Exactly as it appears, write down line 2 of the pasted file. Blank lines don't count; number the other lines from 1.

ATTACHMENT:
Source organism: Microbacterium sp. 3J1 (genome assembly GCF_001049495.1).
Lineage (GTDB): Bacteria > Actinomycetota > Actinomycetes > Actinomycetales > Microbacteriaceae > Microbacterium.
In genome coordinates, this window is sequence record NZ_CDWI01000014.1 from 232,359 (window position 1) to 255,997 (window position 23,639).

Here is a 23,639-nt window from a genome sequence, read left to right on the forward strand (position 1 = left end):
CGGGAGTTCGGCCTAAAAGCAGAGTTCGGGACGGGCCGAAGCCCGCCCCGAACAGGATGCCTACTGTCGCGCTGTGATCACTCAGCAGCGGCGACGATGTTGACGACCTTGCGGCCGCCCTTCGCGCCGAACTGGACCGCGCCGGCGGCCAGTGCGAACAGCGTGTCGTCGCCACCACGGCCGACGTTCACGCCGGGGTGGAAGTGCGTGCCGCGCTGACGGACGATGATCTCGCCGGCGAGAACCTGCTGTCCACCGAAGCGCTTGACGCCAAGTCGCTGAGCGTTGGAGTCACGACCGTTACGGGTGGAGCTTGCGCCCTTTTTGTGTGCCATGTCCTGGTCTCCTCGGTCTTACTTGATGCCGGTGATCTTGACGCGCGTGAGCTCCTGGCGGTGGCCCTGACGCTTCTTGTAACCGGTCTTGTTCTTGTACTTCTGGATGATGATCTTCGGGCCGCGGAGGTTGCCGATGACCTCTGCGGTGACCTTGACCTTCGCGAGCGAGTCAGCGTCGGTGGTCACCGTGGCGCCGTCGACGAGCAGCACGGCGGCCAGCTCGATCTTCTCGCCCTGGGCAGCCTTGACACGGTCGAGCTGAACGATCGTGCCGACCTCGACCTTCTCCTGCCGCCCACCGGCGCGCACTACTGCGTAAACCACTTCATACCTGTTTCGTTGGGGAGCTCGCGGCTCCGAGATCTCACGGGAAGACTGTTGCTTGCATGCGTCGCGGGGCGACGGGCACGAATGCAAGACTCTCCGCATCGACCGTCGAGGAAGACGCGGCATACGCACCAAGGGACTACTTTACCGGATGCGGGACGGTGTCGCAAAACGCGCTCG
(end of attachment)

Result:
Lineage (GTDB): Bacteria > Actinomycetota > Actinomycetes > Actinomycetales > Microbacteriaceae > Microbacterium.